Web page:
Wednesday, December 2, 2015

Europe Begins Its Home Building Invasion of the US

For years there have been rumors that IKEA or some other company would look at the United States housing market and decide that what the US needs is a good, well-built prefabricated home like the ones built in Europe.

Decades ago the Japanese automakers looked longingly at the lucrative US market and decided what the US needed was a small, high mileage and cheap car. Enter Datsun, Toyota and Honda. At first they imported cars made in Japan but as Americans began to not only accept these strange little cars, we actually started demanding more of them to the point that Japanese companies opened factories here.

I can only imagine how the European home builders have longed to expand their businesses into the world’s largest housing market. They have long stood on our borders watching our profitable industry build homes without the aid of any comprehensive technological platform and at the same time lose market share.

Well folks, Modcoach is breaking the news that our industry has some investors with real building technology and some real insight into the problems of building faster, better and cheaper. Modular housing needs to pay attention or we will go the way of Pontiac, Edsel and Saturn.

Blueprint Robotics, a prefabricated building component manufacturing company with International backing, mainly from Germany, is gearing up for a mid-2016 start. And where would this enterprising European factory begin its invasion?

No place other than the shipyard area of Baltimore, MD. Unlike US companies that enter the prefab and modular housing industry, they are not converting a WWII shipbuilding factory or a 50 year abandoned building into a home building factory.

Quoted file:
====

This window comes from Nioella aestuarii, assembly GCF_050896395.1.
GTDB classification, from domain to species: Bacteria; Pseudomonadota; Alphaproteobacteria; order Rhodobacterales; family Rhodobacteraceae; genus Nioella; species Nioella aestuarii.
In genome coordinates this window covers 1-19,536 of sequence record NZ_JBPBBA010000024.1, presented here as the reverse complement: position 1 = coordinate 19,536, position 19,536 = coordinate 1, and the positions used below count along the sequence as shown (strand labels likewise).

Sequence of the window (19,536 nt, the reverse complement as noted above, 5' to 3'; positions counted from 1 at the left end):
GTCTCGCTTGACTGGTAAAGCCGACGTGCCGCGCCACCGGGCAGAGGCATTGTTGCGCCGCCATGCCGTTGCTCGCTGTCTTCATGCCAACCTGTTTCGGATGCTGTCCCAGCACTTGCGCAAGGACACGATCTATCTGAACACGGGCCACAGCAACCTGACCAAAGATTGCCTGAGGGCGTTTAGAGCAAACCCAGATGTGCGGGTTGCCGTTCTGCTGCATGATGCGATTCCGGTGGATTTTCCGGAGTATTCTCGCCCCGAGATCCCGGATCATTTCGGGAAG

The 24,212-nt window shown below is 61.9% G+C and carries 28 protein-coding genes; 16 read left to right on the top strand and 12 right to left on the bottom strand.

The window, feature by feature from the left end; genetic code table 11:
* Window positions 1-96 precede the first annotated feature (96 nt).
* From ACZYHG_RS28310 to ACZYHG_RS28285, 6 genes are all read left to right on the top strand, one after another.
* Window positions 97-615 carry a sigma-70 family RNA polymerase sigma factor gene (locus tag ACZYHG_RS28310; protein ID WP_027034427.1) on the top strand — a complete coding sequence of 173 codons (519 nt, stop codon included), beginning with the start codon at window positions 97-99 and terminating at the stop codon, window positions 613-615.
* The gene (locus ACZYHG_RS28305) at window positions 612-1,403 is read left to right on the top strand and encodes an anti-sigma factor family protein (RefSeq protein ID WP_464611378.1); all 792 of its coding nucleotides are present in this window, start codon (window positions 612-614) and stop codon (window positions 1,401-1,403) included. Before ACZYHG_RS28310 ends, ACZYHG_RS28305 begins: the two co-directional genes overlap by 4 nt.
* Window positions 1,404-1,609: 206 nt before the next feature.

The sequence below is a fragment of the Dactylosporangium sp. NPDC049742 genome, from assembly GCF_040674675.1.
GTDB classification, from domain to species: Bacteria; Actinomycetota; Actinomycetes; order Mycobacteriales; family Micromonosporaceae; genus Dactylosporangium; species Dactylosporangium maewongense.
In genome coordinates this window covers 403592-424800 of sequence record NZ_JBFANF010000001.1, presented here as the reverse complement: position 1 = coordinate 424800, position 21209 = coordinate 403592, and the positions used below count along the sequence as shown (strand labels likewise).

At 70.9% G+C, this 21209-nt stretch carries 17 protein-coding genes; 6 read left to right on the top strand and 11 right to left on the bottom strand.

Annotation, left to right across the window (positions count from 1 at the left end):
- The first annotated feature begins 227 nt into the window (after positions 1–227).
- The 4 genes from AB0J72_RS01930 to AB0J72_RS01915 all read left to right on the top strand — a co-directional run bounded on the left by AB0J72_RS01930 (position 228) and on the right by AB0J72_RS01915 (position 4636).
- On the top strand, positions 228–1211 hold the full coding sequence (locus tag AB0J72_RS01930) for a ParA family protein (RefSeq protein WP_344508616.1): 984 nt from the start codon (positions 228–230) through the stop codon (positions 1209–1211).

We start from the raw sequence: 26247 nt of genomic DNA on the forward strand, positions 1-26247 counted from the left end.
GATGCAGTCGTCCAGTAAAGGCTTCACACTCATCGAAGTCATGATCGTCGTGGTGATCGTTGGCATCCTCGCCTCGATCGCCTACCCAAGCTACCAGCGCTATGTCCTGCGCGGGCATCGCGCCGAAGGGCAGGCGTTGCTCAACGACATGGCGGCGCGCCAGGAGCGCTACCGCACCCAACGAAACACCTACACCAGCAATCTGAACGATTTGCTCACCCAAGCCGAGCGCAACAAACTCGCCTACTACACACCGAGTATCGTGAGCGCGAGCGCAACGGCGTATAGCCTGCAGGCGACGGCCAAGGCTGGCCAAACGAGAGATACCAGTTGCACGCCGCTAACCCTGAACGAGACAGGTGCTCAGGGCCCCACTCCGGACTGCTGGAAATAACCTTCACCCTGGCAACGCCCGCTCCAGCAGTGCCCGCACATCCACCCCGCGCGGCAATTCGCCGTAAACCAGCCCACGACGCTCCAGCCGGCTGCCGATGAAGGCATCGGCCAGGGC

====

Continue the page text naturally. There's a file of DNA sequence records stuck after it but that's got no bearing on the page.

This is not how the invasion will begin. No, they are building a new 200,000 sq ft state of the art factory complete with CNC cutters, automated machinery and as their name implies…robots. Even though several Canadian companies are using this technology, they haven’t made the investment to open state of the art factories in the US…yet!

And surprise, someone very familiar with our industry is the CEO and Co-Founder of Blueprint Robotics, Jerry Smalley. He just happens to be a partner in Stonington Partners, a real estate developer that specializes in housing in the mid-Atlantic region.

If the US modular housing industry doesn’t begin to dig in and start taking back market share, more European and Scandinavian will begin planning and working on building homes here. The East Coast is not the only place where foreign home builders will invade. Japan, Thailand and China are already making plans to take market share in the West.

All these new invaders will hit our shores with better marketing, better delivery systems and innovative building methods that we have watched them perfect for years over there and have dismissed the same way the big US automakers dismissed the Prius and the Beetle.

Is it too late? NO! Is it too late however, if the US modular housing industry doesn’t begin to jump into what is already the future of home building in the rest of the world? YES!